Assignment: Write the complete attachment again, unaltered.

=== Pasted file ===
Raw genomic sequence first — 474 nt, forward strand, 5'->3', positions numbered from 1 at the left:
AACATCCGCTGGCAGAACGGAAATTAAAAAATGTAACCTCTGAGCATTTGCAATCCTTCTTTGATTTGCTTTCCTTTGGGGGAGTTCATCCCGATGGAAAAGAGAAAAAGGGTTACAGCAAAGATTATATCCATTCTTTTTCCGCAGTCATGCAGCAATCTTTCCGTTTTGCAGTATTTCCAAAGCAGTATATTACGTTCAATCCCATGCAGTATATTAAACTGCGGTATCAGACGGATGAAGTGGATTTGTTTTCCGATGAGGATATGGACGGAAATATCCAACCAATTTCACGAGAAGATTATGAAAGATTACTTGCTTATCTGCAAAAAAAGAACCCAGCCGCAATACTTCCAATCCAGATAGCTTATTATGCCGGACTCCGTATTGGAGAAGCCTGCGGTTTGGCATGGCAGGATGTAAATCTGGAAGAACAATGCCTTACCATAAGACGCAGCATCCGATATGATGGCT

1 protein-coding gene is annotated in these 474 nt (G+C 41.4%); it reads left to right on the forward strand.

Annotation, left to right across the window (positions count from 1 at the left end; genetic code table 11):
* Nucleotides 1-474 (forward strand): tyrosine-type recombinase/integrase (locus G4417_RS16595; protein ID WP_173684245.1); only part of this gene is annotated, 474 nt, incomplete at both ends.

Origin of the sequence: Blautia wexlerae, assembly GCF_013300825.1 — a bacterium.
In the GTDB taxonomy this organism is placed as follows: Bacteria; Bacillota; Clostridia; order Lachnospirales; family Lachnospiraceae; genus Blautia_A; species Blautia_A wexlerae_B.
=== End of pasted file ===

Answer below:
Raw genomic sequence first — 474 nt, forward strand, 5'->3', positions numbered from 1 at the left:
AACATCCGCTGGCAGAACGGAAATTAAAAAATGTAACCTCTGAGCATTTGCAATCCTTCTTTGATTTGCTTTCCTTTGGGGGAGTTCATCCCGATGGAAAAGAGAAAAAGGGTTACAGCAAAGATTATATCCATTCTTTTTCCGCAGTCATGCAGCAATCTTTCCGTTTTGCAGTATTTCCAAAGCAGTATATTACGTTCAATCCCATGCAGTATATTAAACTGCGGTATCAGACGGATGAAGTGGATTTGTTTTCCGATGAGGATATGGACGGAAATATCCAACCAATTTCACGAGAAGATTATGAAAGATTACTTGCTTATCTGCAAAAAAAGAACCCAGCCGCAATACTTCCAATCCAGATAGCTTATTATGCCGGACTCCGTATTGGAGAAGCCTGCGGTTTGGCATGGCAGGATGTAAATCTGGAAGAACAATGCCTTACCATAAGACGCAGCATCCGATATGATGGCT

1 protein-coding gene is annotated in these 474 nt (G+C 41.4%); it reads left to right on the forward strand.

Annotation, left to right across the window (positions count from 1 at the left end; genetic code table 11):
* Nucleotides 1-474 (forward strand): tyrosine-type recombinase/integrase (locus G4417_RS16595; protein ID WP_173684245.1); only part of this gene is annotated, 474 nt, incomplete at both ends.

Origin of the sequence: Blautia wexlerae, assembly GCF_013300825.1 — a bacterium.
In the GTDB taxonomy this organism is placed as follows: Bacteria; Bacillota; Clostridia; order Lachnospirales; family Lachnospiraceae; genus Blautia_A; species Blautia_A wexlerae_B.